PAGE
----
I think it's cool we live at a time where we don't have to accept voodoo explanations for legitimate physical issues. Like I was talking with someone online last night who told me their dc had mental health issues. I'm like did you run genetics and they're like oh yeah but it only showed xyz (totally unrelated, not causative). I'm like REALLY?? That didn't flag to you? Hello, feelings are chemical processes, and they had to start somewhere. You run genetics and get all kinds of flags for mental health stuff. That's so 80s to tell people they have a spiritual problem just because they don't feel xyz or they don't feel well. Like sure, maybe what you believe really isn't quite connected to truth. I don't know. I'd totally encourage you to read, search, learn, and search hard for the truth, absolutely. But when you say why is someone's physical reality not matching up? Then you're asking if there's a physical explanation. 

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31 minutes ago, PeterPan said:

Here's the challenge with that. What if she reads the Gospels (or a Jesus Storybook or..) and DOESN'T feel it? Does that mean it wasn't true? No. All it means is she didn't have a feeling. Feelings do NOT have to equate to reality. People can get depressed and take drastic steps in situations where sometimes their feelings don't reflect reality. And not having feelings or a chemical response does not tell us something is or is not true. They're totally separate questions. What is true? What do I feel? Why don't they line up? 

It's ok to read all those things and still not FEEL it. It happens.

I think I'm probably more where Quill is, so I identify with it. I struggled for years in a denomination that would eschew churches of more feeling-filled experiences (like the Pentacostals) and then have their own cryptic versions of feeling-filled faith (I prayed all night and FELT the Spirit and FELT like I was holding the throne of grace and...). They want you to have FEELINGS and they assume that their own ability to have those feelings reflects their spirituality (which it doesn't) and makes it sound like your LACK of those feelings means you aren't spiritual or haven't found the truth or haven't arrived.

It took me a lot of years to separate myself from that, to find the truth for myself, to know that truth is true no matter what I feel, to know that my body does things and it doesn't change what is true. I'm not worried about it anymore, because what I believe is not based on feelings.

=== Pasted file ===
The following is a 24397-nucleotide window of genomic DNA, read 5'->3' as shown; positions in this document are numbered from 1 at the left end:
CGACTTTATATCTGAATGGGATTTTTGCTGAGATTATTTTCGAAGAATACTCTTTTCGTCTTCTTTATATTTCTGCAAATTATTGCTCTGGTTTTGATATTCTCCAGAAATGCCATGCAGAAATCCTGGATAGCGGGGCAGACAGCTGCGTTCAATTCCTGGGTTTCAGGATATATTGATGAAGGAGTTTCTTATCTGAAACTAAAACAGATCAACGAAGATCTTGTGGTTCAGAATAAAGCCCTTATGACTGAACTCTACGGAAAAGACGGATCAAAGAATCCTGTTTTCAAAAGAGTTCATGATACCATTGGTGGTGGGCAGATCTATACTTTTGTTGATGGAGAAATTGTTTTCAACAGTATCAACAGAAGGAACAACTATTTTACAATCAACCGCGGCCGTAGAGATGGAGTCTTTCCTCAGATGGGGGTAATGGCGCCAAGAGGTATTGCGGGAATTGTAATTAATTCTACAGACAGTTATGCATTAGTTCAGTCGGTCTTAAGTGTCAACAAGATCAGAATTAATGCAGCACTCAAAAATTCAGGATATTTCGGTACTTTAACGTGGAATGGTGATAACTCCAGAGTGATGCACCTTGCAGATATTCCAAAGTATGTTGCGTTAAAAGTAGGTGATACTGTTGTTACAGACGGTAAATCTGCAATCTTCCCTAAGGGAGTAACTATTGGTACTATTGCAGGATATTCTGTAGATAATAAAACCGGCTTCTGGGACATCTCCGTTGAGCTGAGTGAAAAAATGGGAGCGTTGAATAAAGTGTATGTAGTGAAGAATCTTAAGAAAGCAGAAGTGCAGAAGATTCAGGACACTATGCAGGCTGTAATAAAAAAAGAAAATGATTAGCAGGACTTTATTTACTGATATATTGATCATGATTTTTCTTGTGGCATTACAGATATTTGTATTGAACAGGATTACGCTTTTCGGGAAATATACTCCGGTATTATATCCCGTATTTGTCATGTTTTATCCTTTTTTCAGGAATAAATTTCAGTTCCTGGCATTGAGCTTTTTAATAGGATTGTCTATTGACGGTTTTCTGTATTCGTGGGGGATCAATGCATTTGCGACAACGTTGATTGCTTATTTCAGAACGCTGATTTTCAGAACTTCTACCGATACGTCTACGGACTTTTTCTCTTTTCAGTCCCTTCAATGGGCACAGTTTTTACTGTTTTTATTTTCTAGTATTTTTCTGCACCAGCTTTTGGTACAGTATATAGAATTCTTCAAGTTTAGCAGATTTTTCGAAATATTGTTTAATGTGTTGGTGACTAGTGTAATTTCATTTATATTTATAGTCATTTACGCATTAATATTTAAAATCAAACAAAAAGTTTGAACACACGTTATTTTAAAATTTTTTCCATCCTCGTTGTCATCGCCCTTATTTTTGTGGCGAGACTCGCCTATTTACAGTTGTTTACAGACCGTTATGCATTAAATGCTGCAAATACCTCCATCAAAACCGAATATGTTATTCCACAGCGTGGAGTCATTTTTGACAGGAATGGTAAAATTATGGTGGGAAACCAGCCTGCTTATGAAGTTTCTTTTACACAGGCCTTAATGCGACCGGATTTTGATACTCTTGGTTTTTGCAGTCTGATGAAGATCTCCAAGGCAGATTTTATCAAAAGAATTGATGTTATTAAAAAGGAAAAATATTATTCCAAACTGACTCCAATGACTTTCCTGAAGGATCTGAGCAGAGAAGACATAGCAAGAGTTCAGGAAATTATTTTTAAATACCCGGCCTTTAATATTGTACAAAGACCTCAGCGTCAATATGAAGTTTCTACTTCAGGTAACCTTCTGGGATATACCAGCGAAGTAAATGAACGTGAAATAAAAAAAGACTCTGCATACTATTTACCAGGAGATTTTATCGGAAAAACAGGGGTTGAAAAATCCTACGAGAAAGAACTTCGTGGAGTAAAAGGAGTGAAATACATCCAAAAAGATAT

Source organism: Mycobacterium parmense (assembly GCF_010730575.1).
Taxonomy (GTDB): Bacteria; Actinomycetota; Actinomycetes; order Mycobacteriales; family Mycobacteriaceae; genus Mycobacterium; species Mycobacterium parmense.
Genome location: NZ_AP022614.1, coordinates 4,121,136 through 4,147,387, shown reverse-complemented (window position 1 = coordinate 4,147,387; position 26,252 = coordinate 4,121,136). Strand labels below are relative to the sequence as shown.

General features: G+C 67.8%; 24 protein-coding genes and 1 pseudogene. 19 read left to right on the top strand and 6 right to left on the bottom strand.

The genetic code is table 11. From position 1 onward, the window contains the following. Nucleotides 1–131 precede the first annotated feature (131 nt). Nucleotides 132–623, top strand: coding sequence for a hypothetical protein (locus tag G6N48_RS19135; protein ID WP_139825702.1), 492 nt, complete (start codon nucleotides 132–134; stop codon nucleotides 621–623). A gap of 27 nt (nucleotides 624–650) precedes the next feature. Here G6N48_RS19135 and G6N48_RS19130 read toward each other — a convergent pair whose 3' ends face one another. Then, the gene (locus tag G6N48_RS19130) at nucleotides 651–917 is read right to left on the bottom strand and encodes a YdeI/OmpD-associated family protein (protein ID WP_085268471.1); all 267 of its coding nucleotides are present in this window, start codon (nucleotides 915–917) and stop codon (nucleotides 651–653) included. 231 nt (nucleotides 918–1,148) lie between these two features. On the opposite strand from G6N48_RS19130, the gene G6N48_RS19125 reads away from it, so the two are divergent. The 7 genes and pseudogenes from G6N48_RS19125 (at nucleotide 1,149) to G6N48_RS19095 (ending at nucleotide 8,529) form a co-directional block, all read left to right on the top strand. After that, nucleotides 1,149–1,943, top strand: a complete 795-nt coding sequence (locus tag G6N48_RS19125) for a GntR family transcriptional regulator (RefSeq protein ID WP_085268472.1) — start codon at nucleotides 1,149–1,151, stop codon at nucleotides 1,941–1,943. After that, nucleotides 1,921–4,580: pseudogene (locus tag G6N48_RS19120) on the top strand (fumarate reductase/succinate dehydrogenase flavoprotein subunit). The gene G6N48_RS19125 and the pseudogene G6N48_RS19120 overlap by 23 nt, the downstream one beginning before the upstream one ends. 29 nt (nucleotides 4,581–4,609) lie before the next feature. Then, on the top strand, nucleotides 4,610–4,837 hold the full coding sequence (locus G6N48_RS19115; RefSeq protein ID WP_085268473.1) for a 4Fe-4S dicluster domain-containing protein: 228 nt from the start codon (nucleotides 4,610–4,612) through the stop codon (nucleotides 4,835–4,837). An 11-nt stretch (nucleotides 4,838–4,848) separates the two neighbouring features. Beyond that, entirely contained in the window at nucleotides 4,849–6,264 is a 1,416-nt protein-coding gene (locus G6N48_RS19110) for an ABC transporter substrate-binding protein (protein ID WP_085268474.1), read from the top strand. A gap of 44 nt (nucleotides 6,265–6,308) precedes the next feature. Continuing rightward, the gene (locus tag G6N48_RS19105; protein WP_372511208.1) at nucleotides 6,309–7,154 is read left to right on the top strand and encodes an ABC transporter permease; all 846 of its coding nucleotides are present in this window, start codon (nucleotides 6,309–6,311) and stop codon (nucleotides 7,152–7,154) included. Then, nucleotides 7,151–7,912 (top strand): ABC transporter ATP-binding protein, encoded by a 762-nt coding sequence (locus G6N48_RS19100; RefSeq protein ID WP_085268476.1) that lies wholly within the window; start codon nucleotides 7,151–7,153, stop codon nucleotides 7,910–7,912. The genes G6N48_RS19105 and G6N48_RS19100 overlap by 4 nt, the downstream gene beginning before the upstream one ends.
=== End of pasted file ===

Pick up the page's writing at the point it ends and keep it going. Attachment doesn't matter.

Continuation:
I didn't say anything about feelings, only about understanding. I actually agree with you completely.  

When I read things about Jesus, like how He lovingly responded to John the Baptist's crisis of faith and to all the needy people He interacted with, I see that God is caring and that He responds to those who approach Him humbly, and then I know that God loves me, too. But when I don't feel God's love or presence and just have to act on faith by praying for my needs and to seek Him, I've experienced answers to those prayers, so I know that feelings are not what God requires from me

Taste and see that the Lord is good!

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21 minutes ago, Quill said:

Just to clear this up a little, I think your mention of the oxytocin receptor is interesting. I do not think I am totoally incapable of feeling loved and I am quite empathic with respect to other people; I can cry my eyes out for people here on this board whom I have never met IRL. But I don’t know if that means I would also feel loved by someone else. In other words, if someone on here is broken hearted because her dog died, I’m very empathic about that; I identify with that hurt and am so sad the person is suffering that. But I don’t usually, maybe never, think, “oh, all these people love me and I matter so much.” I don’t feel that way in a virtual community and I don’t IRL. 

My homeschooling adventure will be coming to a close within a year at most and when I think of not being part of my real-life homeschool community, it makes me sad. I want to remain part of those people’s lives, I love them. But I don’t feel like they will miss me. I guess I think they will remember me fondly, but not that they will think, “I loved Danielle and I miss her.” 

So I don’t know if that speaks to a literal defect in my genetic code, a lower-than-average love hormone receptor, or as an outcome of negative aspects of my upbringing or a damaged place in me spiritually. But it would be nice to find a way to correct it some or maybe fully, if that can be done, because I do think it has a negative impact on my life. 

I've had lots of feelings lately of social anxiety/insecurity that are similar to adolescence (and that I thought I was done with once I got into my 30's and above for crying out loud!!!!) Feeling like my life-long friends are just tolerating me instead of genuinely liking me, being worried about my husband leaving me, etc.

When I finally got the courage to talk to other women about it, it turns out many, many, many of my IRL friends are going through the same thing during peri-menopause. It is my highly unscientific theory that the hormonal changes of peri-menopause mimic some of the hormonal changes of puberty and make me feel like an insecure teenager again ? Maybe that's contributing to your soul-searching thoughts?

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8 minutes ago, Momto5inIN said:

I've had lots of feelings lately of social anxiety/insecurity that are similar to adolescence (and that I thought I was done with once I got into my 30's and above for crying out loud!!!!) Feeling like my life-long friends are just tolerating me instead of genuinely liking me, being worried about my husband leaving me, etc.